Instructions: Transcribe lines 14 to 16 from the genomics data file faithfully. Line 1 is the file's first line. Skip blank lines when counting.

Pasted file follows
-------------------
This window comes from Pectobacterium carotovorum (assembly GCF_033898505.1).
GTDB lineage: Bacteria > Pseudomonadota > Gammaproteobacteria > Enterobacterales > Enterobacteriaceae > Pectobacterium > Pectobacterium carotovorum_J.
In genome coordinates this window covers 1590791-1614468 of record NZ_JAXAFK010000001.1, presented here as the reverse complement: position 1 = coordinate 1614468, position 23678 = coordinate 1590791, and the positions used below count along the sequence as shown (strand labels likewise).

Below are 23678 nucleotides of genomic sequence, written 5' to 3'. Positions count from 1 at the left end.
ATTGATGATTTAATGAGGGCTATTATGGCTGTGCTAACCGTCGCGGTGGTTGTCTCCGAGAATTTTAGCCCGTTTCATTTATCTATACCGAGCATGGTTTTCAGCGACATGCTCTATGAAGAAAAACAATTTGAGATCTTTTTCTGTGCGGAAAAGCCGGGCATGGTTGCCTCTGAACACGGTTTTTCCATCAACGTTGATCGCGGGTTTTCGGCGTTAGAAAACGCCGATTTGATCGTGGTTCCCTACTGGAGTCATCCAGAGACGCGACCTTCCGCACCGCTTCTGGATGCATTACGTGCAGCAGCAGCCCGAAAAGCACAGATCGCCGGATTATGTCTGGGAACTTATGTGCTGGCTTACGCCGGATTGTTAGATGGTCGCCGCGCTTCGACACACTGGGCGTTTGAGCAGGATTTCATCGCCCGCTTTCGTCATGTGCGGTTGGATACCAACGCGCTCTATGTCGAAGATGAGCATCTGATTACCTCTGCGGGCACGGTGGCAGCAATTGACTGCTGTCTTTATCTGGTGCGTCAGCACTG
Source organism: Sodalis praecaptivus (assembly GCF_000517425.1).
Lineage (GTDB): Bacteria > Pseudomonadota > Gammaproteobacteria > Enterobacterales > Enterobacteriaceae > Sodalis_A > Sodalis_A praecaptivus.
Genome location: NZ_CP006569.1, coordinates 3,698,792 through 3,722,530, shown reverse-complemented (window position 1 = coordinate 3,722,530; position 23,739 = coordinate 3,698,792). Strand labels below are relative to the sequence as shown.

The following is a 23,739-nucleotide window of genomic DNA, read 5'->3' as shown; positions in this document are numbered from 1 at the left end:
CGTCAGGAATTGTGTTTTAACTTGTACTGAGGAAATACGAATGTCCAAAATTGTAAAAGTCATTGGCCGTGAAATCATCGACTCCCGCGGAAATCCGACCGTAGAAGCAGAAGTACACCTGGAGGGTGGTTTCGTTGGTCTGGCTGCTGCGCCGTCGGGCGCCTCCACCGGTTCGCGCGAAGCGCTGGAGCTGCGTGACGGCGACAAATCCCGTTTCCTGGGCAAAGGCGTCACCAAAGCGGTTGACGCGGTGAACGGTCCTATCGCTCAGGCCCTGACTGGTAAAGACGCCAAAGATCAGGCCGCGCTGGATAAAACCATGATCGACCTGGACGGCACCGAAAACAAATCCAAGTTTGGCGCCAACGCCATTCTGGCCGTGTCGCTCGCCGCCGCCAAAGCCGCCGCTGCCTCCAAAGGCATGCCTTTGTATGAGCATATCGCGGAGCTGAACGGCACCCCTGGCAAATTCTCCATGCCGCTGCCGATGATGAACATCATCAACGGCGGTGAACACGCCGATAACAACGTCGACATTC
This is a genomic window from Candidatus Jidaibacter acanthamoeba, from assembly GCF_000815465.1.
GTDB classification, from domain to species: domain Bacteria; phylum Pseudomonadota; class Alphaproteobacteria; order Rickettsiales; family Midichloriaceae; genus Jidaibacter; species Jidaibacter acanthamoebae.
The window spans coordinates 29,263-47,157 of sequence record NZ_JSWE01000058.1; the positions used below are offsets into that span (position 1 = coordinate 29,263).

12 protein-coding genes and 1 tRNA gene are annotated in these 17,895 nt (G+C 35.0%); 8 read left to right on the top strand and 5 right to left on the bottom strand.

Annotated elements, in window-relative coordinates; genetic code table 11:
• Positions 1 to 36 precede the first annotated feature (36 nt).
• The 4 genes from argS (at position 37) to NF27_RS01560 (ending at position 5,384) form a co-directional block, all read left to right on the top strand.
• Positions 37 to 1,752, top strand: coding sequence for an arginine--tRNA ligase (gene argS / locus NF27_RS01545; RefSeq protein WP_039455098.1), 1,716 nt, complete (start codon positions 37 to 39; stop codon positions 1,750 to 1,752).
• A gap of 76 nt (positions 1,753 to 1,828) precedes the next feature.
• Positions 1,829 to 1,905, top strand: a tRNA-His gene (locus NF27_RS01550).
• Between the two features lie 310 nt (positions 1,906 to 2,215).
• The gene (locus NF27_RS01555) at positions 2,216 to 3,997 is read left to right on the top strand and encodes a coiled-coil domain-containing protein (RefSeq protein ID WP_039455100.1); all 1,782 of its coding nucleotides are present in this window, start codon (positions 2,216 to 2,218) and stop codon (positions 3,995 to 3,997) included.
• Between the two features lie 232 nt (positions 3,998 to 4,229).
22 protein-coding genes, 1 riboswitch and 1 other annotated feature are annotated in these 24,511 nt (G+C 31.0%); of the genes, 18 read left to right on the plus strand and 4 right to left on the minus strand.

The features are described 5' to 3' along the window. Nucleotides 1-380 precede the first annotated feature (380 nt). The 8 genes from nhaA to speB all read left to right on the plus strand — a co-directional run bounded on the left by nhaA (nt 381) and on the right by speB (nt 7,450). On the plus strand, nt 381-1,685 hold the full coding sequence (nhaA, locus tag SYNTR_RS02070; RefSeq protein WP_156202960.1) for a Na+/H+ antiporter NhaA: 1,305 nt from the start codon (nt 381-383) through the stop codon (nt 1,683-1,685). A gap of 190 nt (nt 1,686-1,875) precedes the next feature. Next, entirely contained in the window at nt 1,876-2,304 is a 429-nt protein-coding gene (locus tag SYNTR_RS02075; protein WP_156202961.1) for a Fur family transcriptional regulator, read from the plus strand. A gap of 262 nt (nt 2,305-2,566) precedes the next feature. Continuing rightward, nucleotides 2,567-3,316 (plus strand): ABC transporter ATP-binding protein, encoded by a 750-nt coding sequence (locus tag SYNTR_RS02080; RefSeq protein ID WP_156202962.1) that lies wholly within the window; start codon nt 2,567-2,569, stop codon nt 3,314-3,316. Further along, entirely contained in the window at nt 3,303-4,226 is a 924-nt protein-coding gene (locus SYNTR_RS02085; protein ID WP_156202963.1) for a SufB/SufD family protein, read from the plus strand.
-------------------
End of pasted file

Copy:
12 protein-coding genes and 1 tRNA gene are annotated in these 17,895 nt (G+C 35.0%); 8 read left to right on the top strand and 5 right to left on the bottom strand.

Annotated elements, in window-relative coordinates; genetic code table 11:
• Positions 1 to 36 precede the first annotated feature (36 nt).